For Team Slovakia, the inaugural World Cup of Hockey, wasn't very fun.
The Slovaks went winless, losing all three of their games, and in the process scored only nine goals compared to the 19 they gave up.
They opened the tournament with a 7-4 loss to Russia, followed that up with a hard fought 3-2 loss to Team Canada and got blasted in their final game 9-2 by the eventual champions from the US. While the '96 roster had a number of very good players like Peter Bondra, Pavol Demitra and Ziggy Palffy, the rest of the team was made up of club players out of Europe and none of their goalies had NHL experience.
For this year's tournament however, that won't be the case - sort of. While the Slovak goalies still have very little "NHL" experience, two of them, Peter Budaj, and Rastislav Stana, do have experience on the smaller ice surface. But the biggest difference this time around is the fact that most of Slovakia's forwards and defencemen are not only NHLers, but some of them are among the league's elite.
| Chara will be the anchor of the Slovak's blueline. |
When looking at the Team Slovakia roster, you might as well start at the top of the mountain ... or in this case - the mountain itself.
At 6-foot-9 and 260 pounds, Zdeno Chara is not only the biggest player on the team, hes the biggest player in the NHL and as you might expect, he's an imposing figure for opposing forwards. In case you need proof, just look at the stats ... a +33 rating, 16 goals, 25 assists and 147 penalty minutes in 79 regular season games with the Senators this past season. On top of that, he was a finalist for the Norris Trophy as the league's top defenceman.
Up front, the Slovaks can lay claim to some of the most exciting and gifted goal scorers in the NHL and topping that list is Marian Hossa.
Ottawa's 1st pick in the 1997 draft has been a model of consistency over the past four seasons, playing in at least 80 games and scoring 30 or more goals each of those years. Add to that at least 80 points and double-digits in power-play goals in each of his last two seasons and Hossa has earned his reputation as one of the league's elite.
Joining him in that class is one Zigmund Palffy. Palffy though has been doing it for a few more years and is showing no signs of slowing down. Palffy is an eight-time 20-goal scorer, a six-time 30-goal man, and three times has netted more than 40 in a season.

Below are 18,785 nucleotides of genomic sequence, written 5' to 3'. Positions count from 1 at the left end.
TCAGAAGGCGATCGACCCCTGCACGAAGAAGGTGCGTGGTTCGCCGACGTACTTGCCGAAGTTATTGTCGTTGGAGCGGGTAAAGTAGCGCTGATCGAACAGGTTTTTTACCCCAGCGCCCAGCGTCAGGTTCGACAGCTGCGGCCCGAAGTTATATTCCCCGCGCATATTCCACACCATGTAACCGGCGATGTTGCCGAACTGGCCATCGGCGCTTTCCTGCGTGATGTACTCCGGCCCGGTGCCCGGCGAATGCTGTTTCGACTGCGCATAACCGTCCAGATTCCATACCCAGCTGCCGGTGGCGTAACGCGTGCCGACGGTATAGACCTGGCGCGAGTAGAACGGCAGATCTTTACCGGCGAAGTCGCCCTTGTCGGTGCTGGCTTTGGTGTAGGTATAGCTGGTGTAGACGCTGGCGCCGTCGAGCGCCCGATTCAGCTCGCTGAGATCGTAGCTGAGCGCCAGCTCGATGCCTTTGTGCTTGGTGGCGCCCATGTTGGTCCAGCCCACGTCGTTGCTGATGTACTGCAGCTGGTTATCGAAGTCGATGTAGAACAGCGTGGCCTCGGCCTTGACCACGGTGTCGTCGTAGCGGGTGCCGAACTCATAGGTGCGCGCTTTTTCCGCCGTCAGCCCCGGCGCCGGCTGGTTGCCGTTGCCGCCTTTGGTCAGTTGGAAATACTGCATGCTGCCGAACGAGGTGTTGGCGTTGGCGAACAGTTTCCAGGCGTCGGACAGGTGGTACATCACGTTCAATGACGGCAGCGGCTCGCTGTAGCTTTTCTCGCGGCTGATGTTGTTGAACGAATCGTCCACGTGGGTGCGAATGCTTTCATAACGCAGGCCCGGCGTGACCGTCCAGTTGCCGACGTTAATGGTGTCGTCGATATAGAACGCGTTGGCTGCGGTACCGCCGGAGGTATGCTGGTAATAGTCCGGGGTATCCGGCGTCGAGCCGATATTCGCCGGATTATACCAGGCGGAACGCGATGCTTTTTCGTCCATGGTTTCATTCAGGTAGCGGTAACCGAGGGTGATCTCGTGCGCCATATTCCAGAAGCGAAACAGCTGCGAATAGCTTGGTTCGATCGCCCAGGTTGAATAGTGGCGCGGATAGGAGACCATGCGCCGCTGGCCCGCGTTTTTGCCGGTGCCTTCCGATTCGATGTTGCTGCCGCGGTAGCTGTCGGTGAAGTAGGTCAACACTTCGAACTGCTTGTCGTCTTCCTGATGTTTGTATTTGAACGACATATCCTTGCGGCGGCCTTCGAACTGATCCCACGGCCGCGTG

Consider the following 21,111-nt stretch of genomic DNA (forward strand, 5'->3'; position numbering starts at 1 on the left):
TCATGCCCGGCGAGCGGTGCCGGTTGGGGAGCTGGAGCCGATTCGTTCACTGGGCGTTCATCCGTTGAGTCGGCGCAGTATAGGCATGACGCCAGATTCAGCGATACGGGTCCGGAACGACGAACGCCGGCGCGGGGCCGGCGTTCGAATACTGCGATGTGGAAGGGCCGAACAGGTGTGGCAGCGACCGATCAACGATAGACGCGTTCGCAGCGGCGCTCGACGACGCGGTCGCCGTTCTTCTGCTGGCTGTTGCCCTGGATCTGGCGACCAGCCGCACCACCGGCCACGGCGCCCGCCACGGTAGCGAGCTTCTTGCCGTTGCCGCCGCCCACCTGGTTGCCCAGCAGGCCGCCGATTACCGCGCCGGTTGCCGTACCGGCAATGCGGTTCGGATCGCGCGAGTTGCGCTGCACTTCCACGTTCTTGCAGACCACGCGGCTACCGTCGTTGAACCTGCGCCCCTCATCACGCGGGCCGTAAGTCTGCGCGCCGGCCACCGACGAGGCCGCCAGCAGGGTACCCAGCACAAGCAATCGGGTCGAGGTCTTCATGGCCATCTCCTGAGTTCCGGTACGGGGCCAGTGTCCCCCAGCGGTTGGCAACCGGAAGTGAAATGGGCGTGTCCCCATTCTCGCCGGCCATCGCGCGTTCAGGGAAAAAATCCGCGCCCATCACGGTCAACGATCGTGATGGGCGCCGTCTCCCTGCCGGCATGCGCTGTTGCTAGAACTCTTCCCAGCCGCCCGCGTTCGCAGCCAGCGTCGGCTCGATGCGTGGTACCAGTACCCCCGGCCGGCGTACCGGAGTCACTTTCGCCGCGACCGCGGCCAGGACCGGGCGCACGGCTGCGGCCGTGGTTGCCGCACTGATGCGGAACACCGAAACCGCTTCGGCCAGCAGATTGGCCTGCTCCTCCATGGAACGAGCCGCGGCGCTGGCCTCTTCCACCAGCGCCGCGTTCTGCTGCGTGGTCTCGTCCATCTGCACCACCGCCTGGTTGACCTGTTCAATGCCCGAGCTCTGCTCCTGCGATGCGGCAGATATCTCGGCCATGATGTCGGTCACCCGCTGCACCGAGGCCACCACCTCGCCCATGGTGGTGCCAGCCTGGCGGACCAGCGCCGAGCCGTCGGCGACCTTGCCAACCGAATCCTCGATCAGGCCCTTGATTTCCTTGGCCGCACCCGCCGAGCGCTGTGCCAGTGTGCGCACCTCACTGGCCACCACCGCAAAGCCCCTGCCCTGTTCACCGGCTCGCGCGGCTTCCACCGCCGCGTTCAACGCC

Adding to Palffy's overall package is his tremendous defensive awareness. Considering how much ice time he gets in so many different situations, his +85 rating over the last five seasons is remarkable. But, on this team he will have one purpose - and that's putting the puck in the net.
Add to that group the likes of Miroslav Satan and Pavel Demitra who have each scored at least 20 goals in seven-straight seasons, Richard Zednik who has 79 goals over his last three NHL seasons, and Michal Hadzus who has posted double-digits in goals in five of his seven years in the league, and you have the makings of a formidable offence.
And then there's Marian Gaborik. Gaborik could very well be the wild card on this Slovak squad mostly because he's eager to prove that this past season was not a 'Gaborik-type' year.
After posting consecutive 30-goal seasons, Gaborik held out for a better contract and missed training camp along with the first month of the season before finally agreeing to terms. He played in 65 games but only scored 18 goals, and was not the electrifying talent fans had seen in the two previous years. If he's got something to prove, he could be a very dangerous weapon for the Slovakian squad.
While a potent offence will carry you far, the holes that Slovakia has on defence and in net will likely be their demise. It won't matter how many goals they score if they can't keep the puck out of their own net. There is far too much OVERALL talent on the Big-4 teams in this tournament ... and that will likely spell another early exit for the Slovaks.